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Creating New beat to Existing Vocals.
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Jon Young
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#1
21st September 2012
Old 21st September 2012
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Creating New beat to Existing Vocals.

A lot of times Ill make a beat, then record a hook and verses & then decide the beat could be better. My question is, as long as the new beat is in the same key and bpm will it always fit the vocals? I always find myself going back n forth between the first version of the song and the version with the new beat and can't decide which is better.

For instance, I just did a song with a melodic hook and rapped verses and I remade the beat with a more trap style drum pattern and darker melody where as the original beat had a lighter feel but both are in the same key. It shouldn't matter if its in the same key right?

Thanks for any help!
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21st September 2012
Old 21st September 2012
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A very similar concept, is labeled using the term "remix".
There are no rules, however, being in the right key helps a ton. Otherwise people probably wont listen to it.
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21st September 2012
Old 21st September 2012
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Re-Mix

When you go through 90's R&B & hip hop, the remix resembled the original quite a bit.

Usualy a main component was left identical such as the chords. With drums the pattern may be different, but the using the same kit. No actual rules but it did show a blueprint elements of the original.

It should be like the mustang. Old School & New are obviously based on same design concept.
The new one doesnt look like a corvette, but painted another color and driving the same speed. Both mustangs old/new are still based on a "parent" design.

Also, those remixes were often done by another producer not the same guy. Producer #2 had to keep the original vibe of the track, but honestly wanted to 1up & outshine the original production.

Your just dropping vocals on a tempo with a simular key. Go deeper and keep your original essence of the track.

A good test could be to send the vocal to a friend. You choose the same exact sounds for him to compose with, and keep in one major element. A fresh set of ears working with certain limits may bring you a bangin track.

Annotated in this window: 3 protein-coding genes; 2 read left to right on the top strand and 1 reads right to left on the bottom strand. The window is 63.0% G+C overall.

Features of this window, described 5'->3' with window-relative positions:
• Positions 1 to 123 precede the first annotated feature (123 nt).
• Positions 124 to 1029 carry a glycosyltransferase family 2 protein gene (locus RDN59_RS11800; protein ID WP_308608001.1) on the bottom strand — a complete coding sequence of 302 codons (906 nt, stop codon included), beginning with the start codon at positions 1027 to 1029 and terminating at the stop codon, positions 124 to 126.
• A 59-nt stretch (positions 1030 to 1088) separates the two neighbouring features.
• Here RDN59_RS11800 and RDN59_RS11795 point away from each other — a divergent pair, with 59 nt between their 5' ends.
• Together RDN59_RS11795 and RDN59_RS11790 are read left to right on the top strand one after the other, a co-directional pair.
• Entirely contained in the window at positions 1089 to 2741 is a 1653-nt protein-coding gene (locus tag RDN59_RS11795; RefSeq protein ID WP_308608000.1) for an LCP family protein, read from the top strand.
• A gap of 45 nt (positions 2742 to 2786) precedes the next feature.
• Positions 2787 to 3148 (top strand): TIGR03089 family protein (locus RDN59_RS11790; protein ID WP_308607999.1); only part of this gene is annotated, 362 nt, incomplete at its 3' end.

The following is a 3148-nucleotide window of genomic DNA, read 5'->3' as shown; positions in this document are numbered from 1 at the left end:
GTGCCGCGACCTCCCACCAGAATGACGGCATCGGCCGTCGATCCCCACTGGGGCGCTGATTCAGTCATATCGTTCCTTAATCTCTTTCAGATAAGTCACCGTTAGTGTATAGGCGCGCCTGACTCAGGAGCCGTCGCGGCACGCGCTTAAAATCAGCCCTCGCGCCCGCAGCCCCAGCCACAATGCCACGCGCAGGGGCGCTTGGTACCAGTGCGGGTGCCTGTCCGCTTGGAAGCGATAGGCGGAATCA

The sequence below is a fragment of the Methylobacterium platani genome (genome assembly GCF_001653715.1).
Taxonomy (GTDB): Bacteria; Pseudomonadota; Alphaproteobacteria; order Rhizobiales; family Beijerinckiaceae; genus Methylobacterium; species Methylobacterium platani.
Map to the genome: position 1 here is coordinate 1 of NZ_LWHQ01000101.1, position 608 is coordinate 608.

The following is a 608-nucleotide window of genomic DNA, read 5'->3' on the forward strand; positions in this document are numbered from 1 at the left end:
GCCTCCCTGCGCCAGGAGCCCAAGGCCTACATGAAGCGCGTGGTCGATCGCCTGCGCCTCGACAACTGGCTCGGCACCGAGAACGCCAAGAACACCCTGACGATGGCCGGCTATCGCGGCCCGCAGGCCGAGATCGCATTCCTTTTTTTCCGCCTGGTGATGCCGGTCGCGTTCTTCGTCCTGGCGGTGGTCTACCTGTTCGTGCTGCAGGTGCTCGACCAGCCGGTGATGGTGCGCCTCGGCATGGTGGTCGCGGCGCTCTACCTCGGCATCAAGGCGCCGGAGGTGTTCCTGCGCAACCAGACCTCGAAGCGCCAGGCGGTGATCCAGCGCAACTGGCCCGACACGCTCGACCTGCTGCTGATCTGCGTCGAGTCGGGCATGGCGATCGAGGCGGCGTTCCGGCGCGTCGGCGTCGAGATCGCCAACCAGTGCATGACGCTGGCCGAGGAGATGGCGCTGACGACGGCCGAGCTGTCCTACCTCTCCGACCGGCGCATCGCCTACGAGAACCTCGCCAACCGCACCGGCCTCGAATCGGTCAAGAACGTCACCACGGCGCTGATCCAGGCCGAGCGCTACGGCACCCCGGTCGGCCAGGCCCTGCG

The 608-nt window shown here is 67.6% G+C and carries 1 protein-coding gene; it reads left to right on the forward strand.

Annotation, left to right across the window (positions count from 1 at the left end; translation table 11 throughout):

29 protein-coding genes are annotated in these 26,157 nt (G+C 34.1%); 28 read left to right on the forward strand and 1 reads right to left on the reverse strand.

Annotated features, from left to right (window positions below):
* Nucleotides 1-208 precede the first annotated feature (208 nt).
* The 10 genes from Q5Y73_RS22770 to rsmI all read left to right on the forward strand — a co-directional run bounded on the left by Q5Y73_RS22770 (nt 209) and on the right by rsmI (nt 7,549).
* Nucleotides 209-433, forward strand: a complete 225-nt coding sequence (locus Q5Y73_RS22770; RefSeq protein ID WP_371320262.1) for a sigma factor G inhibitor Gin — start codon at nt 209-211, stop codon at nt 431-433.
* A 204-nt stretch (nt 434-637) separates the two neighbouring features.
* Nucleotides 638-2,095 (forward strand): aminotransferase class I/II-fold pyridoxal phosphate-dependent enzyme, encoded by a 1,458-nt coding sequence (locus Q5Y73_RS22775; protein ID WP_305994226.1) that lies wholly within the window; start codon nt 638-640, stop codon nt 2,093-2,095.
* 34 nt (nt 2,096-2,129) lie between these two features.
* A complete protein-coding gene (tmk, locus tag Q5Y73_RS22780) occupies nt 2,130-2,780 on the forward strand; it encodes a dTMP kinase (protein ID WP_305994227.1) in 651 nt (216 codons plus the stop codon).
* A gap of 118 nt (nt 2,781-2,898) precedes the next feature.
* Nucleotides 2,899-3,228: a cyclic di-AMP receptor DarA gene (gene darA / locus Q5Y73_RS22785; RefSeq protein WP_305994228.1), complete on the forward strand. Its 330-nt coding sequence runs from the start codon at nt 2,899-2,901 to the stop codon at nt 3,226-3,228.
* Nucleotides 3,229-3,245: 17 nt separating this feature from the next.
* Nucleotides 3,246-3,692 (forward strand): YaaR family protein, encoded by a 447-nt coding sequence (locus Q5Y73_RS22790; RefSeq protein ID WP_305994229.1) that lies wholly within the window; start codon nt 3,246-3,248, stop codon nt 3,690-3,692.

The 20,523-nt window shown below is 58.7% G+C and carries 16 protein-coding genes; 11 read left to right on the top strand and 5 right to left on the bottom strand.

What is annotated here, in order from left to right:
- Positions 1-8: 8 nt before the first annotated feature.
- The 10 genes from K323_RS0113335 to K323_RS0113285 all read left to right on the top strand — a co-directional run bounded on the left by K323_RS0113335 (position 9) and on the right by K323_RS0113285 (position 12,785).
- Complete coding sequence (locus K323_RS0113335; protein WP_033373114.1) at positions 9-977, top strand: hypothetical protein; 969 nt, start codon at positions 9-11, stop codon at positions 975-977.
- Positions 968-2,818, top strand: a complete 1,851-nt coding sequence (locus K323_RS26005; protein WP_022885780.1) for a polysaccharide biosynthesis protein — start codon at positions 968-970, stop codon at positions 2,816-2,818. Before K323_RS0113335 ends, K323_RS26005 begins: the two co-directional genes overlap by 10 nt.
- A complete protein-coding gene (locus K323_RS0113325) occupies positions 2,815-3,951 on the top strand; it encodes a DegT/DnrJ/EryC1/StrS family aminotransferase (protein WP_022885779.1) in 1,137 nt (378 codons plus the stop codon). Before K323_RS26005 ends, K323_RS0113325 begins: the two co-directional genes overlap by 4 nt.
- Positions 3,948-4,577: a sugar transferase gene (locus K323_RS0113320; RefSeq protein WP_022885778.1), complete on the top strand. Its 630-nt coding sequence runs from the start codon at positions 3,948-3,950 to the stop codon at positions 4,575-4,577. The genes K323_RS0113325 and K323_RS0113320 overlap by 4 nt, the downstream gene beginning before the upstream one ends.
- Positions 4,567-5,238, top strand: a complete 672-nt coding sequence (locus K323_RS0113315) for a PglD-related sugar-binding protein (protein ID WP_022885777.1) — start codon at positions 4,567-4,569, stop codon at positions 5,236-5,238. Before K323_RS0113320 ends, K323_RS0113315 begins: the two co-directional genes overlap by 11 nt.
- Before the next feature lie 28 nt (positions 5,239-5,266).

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Jon Young
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21st September 2012
Old 21st September 2012
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Quote:
Originally Posted by drethe5th View Post
Re-Mix

When you go through 90's R&B & hip hop, the remix resembled the original quite a bit.

Usualy a main component was left identical such as the chords. With drums the pattern may be different, but the using the same kit. No actual rules but it did show a blueprint elements of the original.

It should be like the mustang. Old School & New are obviously based on same design concept.
The new one doesnt look like a corvette, but painted another color and driving the same speed. Both mustangs old/new are still based on a "parent" design.

Also, those remixes were often done by another producer not the same guy. Producer #2 had to keep the original vibe of the track, but honestly wanted to 1up & outshine the original production.

Your just dropping vocals on a tempo with a simular key. Go deeper and keep your original essence of the track.

A good test could be to send the vocal to a friend. You choose the same exact sounds for him to compose with, and keep in one major element. A fresh set of ears working with certain limits may bring you a bangin track.

Posted via mobile device.
Thanks for the feedback. I always wished I had some buddies that were at least at my skill level production-wise to bounce ideas off of back n forth. But in my squad everyone else just "raps" lol. But I think that's one of my biggest problems, not having a fresh ear to possibly take a song in a new/better direction, I'm just surrounded by "yes" men.
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21st September 2012
Old 21st September 2012